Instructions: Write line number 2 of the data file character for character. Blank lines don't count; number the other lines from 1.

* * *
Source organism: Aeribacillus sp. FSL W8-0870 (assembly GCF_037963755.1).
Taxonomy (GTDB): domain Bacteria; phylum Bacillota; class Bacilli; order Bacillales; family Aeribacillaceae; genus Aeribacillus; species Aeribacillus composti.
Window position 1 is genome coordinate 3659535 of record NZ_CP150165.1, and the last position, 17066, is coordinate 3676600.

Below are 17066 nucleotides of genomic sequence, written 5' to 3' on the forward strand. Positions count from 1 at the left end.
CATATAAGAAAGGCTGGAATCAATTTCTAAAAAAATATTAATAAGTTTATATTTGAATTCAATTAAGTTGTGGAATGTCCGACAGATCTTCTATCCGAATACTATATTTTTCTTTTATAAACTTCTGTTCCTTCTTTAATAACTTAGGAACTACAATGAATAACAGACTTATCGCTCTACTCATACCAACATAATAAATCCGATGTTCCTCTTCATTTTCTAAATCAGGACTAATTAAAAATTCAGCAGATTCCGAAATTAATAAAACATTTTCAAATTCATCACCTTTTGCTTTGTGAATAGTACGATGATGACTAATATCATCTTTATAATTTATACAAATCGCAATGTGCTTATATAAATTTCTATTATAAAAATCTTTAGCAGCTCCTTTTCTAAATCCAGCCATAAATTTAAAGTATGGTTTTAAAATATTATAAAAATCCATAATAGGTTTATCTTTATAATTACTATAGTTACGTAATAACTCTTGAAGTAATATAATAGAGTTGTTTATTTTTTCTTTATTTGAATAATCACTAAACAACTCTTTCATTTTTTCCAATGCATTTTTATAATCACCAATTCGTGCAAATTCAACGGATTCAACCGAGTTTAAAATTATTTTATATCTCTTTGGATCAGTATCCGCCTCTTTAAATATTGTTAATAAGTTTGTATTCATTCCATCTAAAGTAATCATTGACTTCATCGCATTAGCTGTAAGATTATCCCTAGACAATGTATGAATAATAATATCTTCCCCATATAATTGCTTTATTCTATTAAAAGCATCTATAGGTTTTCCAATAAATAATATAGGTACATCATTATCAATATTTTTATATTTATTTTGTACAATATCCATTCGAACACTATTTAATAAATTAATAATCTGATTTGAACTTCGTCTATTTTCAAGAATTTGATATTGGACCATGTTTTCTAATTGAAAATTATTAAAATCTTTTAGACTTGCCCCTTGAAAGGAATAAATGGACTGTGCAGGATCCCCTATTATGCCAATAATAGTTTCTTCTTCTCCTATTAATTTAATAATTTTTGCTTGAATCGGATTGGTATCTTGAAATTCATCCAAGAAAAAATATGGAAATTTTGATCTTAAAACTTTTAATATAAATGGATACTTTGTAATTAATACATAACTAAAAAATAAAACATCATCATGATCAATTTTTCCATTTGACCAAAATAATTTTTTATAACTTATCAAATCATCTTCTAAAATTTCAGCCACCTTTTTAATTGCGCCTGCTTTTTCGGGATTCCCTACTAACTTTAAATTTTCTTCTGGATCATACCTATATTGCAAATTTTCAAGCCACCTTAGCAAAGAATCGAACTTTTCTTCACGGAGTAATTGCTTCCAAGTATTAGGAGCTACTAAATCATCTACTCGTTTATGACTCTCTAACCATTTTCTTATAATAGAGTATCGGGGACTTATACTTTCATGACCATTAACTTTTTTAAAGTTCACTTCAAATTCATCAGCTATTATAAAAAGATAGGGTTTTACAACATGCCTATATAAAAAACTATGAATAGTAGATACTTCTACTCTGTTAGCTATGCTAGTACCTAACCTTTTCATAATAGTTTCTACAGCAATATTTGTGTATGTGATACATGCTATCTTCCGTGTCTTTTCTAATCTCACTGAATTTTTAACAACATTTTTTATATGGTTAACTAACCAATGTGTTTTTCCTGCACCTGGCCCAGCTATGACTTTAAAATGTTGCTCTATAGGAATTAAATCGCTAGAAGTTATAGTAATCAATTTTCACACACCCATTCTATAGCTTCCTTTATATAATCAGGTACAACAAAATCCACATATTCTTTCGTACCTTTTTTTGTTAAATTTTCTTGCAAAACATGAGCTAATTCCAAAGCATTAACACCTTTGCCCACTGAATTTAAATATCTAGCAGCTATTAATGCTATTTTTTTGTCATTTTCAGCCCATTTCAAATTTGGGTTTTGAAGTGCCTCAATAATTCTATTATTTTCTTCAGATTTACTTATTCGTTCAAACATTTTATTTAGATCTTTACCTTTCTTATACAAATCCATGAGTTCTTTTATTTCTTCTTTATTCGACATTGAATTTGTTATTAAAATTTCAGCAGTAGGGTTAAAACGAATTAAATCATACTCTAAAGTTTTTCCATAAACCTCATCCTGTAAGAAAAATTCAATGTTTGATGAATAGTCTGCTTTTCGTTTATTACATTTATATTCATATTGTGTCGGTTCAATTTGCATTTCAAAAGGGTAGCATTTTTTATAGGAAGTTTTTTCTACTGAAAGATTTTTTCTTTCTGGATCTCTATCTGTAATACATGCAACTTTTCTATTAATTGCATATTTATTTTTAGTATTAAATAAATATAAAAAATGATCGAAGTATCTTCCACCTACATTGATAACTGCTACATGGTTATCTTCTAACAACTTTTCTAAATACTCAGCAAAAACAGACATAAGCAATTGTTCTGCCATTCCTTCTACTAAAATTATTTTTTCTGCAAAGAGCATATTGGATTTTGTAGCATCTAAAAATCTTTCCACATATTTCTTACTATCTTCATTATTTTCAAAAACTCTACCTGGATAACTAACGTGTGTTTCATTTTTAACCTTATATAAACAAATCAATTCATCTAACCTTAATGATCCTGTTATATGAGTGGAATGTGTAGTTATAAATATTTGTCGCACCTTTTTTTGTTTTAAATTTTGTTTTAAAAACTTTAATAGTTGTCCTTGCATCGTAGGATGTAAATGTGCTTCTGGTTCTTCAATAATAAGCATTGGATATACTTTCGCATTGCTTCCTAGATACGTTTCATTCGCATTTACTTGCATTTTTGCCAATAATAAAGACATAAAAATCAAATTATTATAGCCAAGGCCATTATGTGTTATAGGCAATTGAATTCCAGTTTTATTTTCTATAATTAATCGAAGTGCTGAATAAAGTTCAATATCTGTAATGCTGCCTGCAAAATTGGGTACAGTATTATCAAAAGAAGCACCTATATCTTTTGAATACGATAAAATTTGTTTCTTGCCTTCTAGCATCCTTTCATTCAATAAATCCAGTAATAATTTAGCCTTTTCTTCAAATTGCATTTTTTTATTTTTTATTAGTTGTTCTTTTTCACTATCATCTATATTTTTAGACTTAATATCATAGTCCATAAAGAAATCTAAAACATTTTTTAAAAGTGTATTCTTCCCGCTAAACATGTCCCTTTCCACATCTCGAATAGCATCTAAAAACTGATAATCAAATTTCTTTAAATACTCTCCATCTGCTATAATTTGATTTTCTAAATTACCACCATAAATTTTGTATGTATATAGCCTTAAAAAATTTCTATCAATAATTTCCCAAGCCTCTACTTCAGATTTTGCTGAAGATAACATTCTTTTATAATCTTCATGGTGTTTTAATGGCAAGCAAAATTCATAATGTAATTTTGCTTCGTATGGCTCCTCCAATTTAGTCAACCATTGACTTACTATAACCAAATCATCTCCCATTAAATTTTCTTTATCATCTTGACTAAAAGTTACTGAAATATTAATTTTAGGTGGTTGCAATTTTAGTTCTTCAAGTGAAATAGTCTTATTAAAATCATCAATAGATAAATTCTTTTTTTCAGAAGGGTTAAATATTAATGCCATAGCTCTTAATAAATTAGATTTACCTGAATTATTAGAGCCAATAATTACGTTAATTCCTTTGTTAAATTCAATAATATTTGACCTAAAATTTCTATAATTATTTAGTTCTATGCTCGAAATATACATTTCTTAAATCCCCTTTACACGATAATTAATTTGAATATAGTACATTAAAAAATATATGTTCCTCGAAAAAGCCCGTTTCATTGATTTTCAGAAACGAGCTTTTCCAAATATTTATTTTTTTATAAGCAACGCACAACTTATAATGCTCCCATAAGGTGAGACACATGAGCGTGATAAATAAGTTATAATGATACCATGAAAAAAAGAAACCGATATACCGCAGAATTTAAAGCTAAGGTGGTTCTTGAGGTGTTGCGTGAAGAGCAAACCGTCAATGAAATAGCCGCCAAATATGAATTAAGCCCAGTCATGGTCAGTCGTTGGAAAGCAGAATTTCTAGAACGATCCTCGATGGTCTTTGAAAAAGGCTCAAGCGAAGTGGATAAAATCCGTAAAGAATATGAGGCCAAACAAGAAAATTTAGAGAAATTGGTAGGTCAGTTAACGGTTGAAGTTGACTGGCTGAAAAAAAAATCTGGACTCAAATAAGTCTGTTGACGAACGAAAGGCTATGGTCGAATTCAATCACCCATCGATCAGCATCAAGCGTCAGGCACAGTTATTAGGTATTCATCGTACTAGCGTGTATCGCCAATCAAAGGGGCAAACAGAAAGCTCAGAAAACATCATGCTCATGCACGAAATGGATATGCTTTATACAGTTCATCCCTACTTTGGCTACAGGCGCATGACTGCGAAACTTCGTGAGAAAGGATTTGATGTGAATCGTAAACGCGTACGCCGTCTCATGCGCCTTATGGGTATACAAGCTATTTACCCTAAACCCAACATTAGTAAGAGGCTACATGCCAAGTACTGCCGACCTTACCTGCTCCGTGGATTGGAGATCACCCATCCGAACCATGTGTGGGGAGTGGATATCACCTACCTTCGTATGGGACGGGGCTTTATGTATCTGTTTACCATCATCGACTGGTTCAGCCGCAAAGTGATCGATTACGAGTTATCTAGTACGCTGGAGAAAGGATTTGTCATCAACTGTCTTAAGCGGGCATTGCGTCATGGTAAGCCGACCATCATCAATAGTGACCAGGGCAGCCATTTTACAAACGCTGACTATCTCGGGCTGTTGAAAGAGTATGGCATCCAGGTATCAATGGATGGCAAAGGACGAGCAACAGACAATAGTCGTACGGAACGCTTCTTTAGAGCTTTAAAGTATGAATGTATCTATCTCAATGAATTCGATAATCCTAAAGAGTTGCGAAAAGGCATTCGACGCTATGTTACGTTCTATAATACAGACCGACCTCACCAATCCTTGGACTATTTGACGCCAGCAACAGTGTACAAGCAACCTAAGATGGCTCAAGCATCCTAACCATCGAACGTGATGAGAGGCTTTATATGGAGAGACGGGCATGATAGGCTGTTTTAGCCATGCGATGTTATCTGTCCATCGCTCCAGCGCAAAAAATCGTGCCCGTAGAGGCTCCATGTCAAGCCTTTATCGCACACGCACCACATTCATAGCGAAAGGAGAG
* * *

Taxonomy (GTDB): domain Bacteria; phylum Bacillota; class Bacilli; order Bacillales; family Aeribacillaceae; genus Aeribacillus; species Aeribacillus composti.